McDermott and McGough: The Oscar Wilde Temple, Studio Voltaire, London
Last chance to catch artist duo McDermott and McGough’s installation, The Oscar Wilde Temple, at Studio Voltaire. This powerful show honours one of the earliest forebears of gay liberation whilst also commemorating contemporary LGBTQ+ martyrs and those lost to the AIDS crisis. Featuring period wallpaper, stained glass windows, hangings and 19th century chandeliers and furniture, the Victorian former chapel has been dramatically transformed to evoke the sensuousness of the aesthetic movement.
Until 28 April 2019.

Sea Star: Sean Scully, National Gallery, London
Irish-born, American-based artist Sean Scully has created a series of new paintings inspired by JMW Turner’s The Evening Star, plus other works from the National Gallery Collection. Taking the English Romantic painter’s atmospheric landscape as a starting point, Scully has created abstract works that are constructed from panels painted in oil, often with thickly applied paint. The results are rich, textured surfaces that explore colour, composition, and both artists’ love of painting.
Until 11 August 2019.

Steven Paige, The Gallery at Plymouth College of Art, Plymouth
This show is the culmination of the practice component of artist Steven Paige’s PhD which investigates how artists are able to draw attention to the ‘instability and heterogeneity of archives’. It features a series of moving image works created through responding to instructive footage held in the online Prelinger Archives, the Macdonald Collection, Library of Congress, USA. Taking a performative and semi-autobiographical approach, the work takes a playful approach to watching bodies ‘perform’.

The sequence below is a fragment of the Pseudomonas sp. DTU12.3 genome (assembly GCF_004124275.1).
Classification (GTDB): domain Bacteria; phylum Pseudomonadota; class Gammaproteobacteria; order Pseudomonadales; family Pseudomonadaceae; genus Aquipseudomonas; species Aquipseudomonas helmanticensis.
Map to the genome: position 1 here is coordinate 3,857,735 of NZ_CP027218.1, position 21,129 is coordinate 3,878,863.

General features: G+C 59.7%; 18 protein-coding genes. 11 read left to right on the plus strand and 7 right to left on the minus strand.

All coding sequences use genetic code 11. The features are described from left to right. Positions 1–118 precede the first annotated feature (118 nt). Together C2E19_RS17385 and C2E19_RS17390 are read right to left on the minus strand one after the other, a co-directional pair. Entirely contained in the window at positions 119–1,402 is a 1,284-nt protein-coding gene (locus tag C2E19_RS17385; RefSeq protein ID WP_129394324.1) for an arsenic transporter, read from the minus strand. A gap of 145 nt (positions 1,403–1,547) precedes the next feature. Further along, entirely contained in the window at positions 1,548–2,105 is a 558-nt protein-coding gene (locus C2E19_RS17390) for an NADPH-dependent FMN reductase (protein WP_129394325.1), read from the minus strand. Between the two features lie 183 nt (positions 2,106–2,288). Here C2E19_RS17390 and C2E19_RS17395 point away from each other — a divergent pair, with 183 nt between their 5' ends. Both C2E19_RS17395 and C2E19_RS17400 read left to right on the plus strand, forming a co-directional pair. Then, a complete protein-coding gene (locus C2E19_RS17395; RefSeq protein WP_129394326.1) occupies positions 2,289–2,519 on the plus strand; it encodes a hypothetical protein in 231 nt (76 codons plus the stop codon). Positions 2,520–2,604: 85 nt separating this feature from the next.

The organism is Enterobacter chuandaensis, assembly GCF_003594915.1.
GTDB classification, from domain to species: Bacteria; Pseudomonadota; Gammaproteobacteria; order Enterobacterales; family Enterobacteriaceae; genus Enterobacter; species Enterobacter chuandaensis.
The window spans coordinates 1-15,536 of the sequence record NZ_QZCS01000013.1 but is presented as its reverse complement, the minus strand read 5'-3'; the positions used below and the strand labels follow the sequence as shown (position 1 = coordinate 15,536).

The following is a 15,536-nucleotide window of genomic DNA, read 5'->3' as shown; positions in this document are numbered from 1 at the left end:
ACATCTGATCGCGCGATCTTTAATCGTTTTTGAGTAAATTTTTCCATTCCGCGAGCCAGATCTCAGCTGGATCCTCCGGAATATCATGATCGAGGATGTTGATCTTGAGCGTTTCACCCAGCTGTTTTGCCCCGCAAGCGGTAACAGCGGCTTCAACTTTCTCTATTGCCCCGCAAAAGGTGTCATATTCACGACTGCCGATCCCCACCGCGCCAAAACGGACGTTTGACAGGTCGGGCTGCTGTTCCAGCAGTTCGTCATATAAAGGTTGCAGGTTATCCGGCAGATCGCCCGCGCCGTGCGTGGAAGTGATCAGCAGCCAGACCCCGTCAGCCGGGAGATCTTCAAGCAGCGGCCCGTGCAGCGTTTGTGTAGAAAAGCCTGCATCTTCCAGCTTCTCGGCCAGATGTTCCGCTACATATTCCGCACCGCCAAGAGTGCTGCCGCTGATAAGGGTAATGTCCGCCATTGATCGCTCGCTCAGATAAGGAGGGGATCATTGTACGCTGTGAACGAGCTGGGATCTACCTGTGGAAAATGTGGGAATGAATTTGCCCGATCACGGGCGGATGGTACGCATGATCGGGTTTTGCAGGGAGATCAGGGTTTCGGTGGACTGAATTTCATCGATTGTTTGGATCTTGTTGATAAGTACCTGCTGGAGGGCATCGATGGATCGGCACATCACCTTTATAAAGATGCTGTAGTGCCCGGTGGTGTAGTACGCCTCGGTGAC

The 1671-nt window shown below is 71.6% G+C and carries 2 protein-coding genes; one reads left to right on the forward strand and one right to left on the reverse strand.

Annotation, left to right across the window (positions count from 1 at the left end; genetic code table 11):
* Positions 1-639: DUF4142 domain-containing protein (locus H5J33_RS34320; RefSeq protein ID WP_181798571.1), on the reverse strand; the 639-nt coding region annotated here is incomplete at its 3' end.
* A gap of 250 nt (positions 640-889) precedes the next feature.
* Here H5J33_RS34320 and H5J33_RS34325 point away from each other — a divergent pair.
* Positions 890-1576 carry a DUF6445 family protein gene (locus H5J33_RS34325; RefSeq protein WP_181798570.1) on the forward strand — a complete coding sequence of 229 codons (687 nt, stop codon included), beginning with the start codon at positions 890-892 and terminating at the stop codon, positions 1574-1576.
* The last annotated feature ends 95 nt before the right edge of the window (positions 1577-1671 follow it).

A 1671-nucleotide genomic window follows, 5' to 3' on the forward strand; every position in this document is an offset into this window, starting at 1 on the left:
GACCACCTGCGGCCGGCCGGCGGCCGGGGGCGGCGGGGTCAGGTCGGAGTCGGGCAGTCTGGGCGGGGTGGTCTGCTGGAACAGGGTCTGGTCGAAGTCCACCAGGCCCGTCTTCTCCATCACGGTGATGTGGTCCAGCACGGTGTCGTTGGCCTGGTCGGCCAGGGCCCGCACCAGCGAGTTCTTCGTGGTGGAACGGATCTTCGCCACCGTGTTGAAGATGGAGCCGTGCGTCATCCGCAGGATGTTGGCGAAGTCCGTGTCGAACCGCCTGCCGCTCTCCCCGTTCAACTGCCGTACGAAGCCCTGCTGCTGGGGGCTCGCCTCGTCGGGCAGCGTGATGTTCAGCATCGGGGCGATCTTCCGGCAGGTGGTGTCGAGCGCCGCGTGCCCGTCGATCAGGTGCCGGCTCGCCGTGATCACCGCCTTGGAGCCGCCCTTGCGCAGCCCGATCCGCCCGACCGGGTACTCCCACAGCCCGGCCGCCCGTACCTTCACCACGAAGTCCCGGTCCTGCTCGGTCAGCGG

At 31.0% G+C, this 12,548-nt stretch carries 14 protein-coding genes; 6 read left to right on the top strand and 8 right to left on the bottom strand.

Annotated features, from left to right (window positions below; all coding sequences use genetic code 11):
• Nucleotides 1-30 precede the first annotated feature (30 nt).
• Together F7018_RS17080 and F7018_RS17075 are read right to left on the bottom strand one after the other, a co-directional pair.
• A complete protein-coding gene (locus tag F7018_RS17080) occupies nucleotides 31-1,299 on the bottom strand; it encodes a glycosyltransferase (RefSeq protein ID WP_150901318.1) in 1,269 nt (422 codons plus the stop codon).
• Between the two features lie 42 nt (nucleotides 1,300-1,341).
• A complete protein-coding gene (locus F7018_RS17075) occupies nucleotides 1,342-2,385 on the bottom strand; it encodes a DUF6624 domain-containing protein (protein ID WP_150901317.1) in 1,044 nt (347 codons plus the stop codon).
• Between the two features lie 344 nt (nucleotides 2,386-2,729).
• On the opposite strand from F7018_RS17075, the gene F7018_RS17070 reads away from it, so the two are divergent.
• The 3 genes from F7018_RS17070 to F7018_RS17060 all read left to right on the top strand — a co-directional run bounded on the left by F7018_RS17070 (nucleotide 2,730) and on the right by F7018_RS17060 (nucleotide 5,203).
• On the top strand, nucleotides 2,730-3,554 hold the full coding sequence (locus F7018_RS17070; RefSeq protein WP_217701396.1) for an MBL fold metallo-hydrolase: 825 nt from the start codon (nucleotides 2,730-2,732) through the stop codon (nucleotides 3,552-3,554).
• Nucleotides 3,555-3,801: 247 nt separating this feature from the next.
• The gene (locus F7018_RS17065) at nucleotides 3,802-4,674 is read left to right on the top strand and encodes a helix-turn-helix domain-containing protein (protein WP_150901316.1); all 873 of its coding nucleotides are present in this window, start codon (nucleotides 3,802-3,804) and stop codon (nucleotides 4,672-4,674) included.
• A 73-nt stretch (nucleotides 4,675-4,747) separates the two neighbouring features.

Until 1 June 2019.

Lin Ke: Fly, Ikon, Birmingham
Chinese artist Lin Ke, who was nominated for the Nam June Paik Art Center Prize in 2018, is exhibiting his latest performance video in Ikon’s Tower Room. It features Ke facing a laptop camera, with his meditative position interrupted by the movement of his mouse cursor, as if it were a flying insect. Working within the boundaries of his computer desktop, the piece illustrates that whilst the artist is at the same time networked into a globalised virtual world, there is ‘trouble in paradise’.
Until 2 June 2019.

Ruth Murray: Good Morning Midnight, Elysium Gallery, Swansea
Birmingham-born artist Ruth Murray describes her paintings as being ‘about the experiences of women – most of my paintings are of women in a scene’. The title of her latest exhibition – one of four shows inaugurating this artist-led Swansea gallery’s new space – is a quote from an Emily Dickinson poem, which is inspired by the Jean Rhys novel of the same name about a middle-aged English woman returning to Paris after a long absence. She drinks, obsesses over her appearance, and drifts through the city, feeling lonely, vulnerable and depressed. Murray has previously been nominated for the Threadneedle Figurative Art Prize, and exhibited in the BP Portrait Award.
Until 11 May 2019.

1. McDermott and McGough: The Oscar Wilde Temple, Studio Voltaire, London, installation view. Courtesy: Studio Voltaire
2. Steven Paige. Courtesy: The Gallery at Plymouth College of Art
3. Lin Ke, Fly, 2016. Courtesy the artist
4. Ruth Murray, Clay Heads, 140 x 170cm, oil on canvas. Image © Ruth Murray

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